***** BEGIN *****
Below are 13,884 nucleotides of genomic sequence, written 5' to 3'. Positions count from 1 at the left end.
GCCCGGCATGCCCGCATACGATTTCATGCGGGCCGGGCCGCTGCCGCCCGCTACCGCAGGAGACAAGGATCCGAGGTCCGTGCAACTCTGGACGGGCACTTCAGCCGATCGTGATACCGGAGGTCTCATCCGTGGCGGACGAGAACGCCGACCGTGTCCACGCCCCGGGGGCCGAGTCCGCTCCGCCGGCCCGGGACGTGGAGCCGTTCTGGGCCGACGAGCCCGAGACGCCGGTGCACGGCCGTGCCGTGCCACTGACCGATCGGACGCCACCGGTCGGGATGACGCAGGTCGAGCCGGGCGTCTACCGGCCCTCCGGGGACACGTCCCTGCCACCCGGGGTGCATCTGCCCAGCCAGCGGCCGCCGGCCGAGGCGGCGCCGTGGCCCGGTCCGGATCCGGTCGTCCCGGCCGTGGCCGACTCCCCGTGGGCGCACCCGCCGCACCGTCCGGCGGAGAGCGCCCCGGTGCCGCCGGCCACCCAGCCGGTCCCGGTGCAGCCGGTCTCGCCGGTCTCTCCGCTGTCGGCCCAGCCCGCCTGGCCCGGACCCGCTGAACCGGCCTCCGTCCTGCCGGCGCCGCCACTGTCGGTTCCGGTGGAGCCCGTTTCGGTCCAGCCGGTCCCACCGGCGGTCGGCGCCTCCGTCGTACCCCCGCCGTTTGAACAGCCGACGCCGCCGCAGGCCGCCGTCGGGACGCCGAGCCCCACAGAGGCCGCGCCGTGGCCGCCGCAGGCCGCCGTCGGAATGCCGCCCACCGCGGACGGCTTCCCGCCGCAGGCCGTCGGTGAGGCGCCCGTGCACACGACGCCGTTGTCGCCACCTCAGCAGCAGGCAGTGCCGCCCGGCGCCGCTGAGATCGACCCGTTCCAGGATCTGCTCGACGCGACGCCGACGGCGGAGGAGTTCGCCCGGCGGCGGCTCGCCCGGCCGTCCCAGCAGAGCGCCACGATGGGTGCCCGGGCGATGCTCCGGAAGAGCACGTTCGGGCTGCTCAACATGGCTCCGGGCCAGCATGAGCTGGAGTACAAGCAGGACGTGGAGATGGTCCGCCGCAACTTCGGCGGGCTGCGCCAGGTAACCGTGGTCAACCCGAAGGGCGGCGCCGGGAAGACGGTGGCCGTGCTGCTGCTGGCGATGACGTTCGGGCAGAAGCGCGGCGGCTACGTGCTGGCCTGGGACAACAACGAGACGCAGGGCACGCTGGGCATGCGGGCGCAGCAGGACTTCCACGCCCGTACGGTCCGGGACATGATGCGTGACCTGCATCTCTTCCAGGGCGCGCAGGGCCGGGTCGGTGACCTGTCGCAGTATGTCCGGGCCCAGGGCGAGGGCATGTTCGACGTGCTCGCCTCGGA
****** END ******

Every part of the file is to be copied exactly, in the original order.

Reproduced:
Below are 13,884 nucleotides of genomic sequence, written 5' to 3'. Positions count from 1 at the left end.
GCCCGGCATGCCCGCATACGATTTCATGCGGGCCGGGCCGCTGCCGCCCGCTACCGCAGGAGACAAGGATCCGAGGTCCGTGCAACTCTGGACGGGCACTTCAGCCGATCGTGATACCGGAGGTCTCATCCGTGGCGGACGAGAACGCCGACCGTGTCCACGCCCCGGGGGCCGAGTCCGCTCCGCCGGCCCGGGACGTGGAGCCGTTCTGGGCCGACGAGCCCGAGACGCCGGTGCACGGCCGTGCCGTGCCACTGACCGATCGGACGCCACCGGTCGGGATGACGCAGGTCGAGCCGGGCGTCTACCGGCCCTCCGGGGACACGTCCCTGCCACCCGGGGTGCATCTGCCCAGCCAGCGGCCGCCGGCCGAGGCGGCGCCGTGGCCCGGTCCGGATCCGGTCGTCCCGGCCGTGGCCGACTCCCCGTGGGCGCACCCGCCGCACCGTCCGGCGGAGAGCGCCCCGGTGCCGCCGGCCACCCAGCCGGTCCCGGTGCAGCCGGTCTCGCCGGTCTCTCCGCTGTCGGCCCAGCCCGCCTGGCCCGGACCCGCTGAACCGGCCTCCGTCCTGCCGGCGCCGCCACTGTCGGTTCCGGTGGAGCCCGTTTCGGTCCAGCCGGTCCCACCGGCGGTCGGCGCCTCCGTCGTACCCCCGCCGTTTGAACAGCCGACGCCGCCGCAGGCCGCCGTCGGGACGCCGAGCCCCACAGAGGCCGCGCCGTGGCCGCCGCAGGCCGCCGTCGGAATGCCGCCCACCGCGGACGGCTTCCCGCCGCAGGCCGTCGGTGAGGCGCCCGTGCACACGACGCCGTTGTCGCCACCTCAGCAGCAGGCAGTGCCGCCCGGCGCCGCTGAGATCGACCCGTTCCAGGATCTGCTCGACGCGACGCCGACGGCGGAGGAGTTCGCCCGGCGGCGGCTCGCCCGGCCGTCCCAGCAGAGCGCCACGATGGGTGCCCGGGCGATGCTCCGGAAGAGCACGTTCGGGCTGCTCAACATGGCTCCGGGCCAGCATGAGCTGGAGTACAAGCAGGACGTGGAGATGGTCCGCCGCAACTTCGGCGGGCTGCGCCAGGTAACCGTGGTCAACCCGAAGGGCGGCGCCGGGAAGACGGTGGCCGTGCTGCTGCTGGCGATGACGTTCGGGCAGAAGCGCGGCGGCTACGTGCTGGCCTGGGACAACAACGAGACGCAGGGCACGCTGGGCATGCGGGCGCAGCAGGACTTCCACGCCCGTACGGTCCGGGACATGATGCGTGACCTGCATCTCTTCCAGGGCGCGCAGGGCCGGGTCGGTGACCTGTCGCAGTATGTCCGGGCCCAGGGCGAGGGCATGTTCGACGTGCTCGCCTCGGA